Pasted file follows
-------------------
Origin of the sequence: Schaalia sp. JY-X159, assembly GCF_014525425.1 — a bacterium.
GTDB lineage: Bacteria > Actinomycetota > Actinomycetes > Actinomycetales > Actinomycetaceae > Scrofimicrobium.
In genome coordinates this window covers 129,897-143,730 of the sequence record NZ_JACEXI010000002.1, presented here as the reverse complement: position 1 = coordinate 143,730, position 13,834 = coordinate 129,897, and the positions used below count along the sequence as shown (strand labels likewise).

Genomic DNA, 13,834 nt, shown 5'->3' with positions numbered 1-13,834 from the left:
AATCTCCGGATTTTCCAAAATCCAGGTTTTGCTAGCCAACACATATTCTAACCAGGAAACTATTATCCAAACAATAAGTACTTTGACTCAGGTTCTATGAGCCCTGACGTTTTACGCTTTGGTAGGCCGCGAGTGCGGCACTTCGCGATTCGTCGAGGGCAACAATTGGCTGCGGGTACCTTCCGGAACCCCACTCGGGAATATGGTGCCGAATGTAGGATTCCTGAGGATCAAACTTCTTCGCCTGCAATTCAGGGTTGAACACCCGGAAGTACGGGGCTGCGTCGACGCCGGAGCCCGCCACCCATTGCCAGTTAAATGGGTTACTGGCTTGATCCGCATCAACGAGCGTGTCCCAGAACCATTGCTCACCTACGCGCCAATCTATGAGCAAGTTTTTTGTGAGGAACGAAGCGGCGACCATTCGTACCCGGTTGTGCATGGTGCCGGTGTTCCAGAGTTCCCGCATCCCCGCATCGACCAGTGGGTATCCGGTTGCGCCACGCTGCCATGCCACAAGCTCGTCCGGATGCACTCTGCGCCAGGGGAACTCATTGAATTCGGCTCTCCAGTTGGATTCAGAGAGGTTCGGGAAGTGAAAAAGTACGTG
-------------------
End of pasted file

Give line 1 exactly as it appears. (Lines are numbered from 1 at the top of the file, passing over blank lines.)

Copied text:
Origin of the sequence: Schaalia sp. JY-X159, assembly GCF_014525425.1 — a bacterium.